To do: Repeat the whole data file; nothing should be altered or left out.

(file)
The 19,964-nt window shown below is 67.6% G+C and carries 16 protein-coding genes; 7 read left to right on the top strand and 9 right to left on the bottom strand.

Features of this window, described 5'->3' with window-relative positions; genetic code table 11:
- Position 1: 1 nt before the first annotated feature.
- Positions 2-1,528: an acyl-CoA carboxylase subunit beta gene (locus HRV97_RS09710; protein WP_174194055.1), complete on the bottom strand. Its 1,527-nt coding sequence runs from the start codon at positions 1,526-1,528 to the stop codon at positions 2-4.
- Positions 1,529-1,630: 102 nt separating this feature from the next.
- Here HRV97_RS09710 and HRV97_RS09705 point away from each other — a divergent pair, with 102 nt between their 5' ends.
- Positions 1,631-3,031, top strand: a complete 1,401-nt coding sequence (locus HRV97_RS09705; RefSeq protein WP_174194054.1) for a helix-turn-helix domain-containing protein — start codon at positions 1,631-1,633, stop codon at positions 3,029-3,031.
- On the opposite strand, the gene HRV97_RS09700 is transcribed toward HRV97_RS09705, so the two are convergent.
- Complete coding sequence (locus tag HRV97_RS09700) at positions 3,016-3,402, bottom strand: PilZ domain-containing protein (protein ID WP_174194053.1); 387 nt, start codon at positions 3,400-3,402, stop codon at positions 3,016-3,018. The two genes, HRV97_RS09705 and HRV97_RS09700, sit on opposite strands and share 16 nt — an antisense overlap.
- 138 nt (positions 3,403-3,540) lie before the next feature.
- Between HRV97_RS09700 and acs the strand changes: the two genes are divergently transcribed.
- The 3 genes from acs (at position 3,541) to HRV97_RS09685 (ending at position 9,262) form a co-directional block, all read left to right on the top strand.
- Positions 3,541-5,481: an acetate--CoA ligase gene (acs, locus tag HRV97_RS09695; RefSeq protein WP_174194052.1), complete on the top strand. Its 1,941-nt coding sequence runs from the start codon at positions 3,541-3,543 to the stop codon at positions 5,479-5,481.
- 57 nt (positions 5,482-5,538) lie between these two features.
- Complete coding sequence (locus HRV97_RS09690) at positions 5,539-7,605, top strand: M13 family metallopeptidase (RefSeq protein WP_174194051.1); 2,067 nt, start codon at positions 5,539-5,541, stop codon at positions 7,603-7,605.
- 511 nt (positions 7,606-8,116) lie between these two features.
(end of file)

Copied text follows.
The 19,964-nt window shown below is 67.6% G+C and carries 16 protein-coding genes; 7 read left to right on the top strand and 9 right to left on the bottom strand.

Features of this window, described 5'->3' with window-relative positions; genetic code table 11:
- Position 1: 1 nt before the first annotated feature.
- Positions 2-1,528: an acyl-CoA carboxylase subunit beta gene (locus HRV97_RS09710; protein WP_174194055.1), complete on the bottom strand. Its 1,527-nt coding sequence runs from the start codon at positions 1,526-1,528 to the stop codon at positions 2-4.
- Positions 1,529-1,630: 102 nt separating this feature from the next.
- Here HRV97_RS09710 and HRV97_RS09705 point away from each other — a divergent pair, with 102 nt between their 5' ends.
- Positions 1,631-3,031, top strand: a complete 1,401-nt coding sequence (locus HRV97_RS09705; RefSeq protein WP_174194054.1) for a helix-turn-helix domain-containing protein — start codon at positions 1,631-1,633, stop codon at positions 3,029-3,031.
- On the opposite strand, the gene HRV97_RS09700 is transcribed toward HRV97_RS09705, so the two are convergent.
- Complete coding sequence (locus tag HRV97_RS09700) at positions 3,016-3,402, bottom strand: PilZ domain-containing protein (protein ID WP_174194053.1); 387 nt, start codon at positions 3,400-3,402, stop codon at positions 3,016-3,018. The two genes, HRV97_RS09705 and HRV97_RS09700, sit on opposite strands and share 16 nt — an antisense overlap.
- 138 nt (positions 3,403-3,540) lie before the next feature.
- Between HRV97_RS09700 and acs the strand changes: the two genes are divergently transcribed.
- The 3 genes from acs (at position 3,541) to HRV97_RS09685 (ending at position 9,262) form a co-directional block, all read left to right on the top strand.
- Positions 3,541-5,481: an acetate--CoA ligase gene (acs, locus tag HRV97_RS09695; RefSeq protein WP_174194052.1), complete on the top strand. Its 1,941-nt coding sequence runs from the start codon at positions 3,541-3,543 to the stop codon at positions 5,479-5,481.
- 57 nt (positions 5,482-5,538) lie between these two features.
- Complete coding sequence (locus HRV97_RS09690) at positions 5,539-7,605, top strand: M13 family metallopeptidase (RefSeq protein WP_174194051.1); 2,067 nt, start codon at positions 5,539-5,541, stop codon at positions 7,603-7,605.
- 511 nt (positions 7,606-8,116) lie between these two features.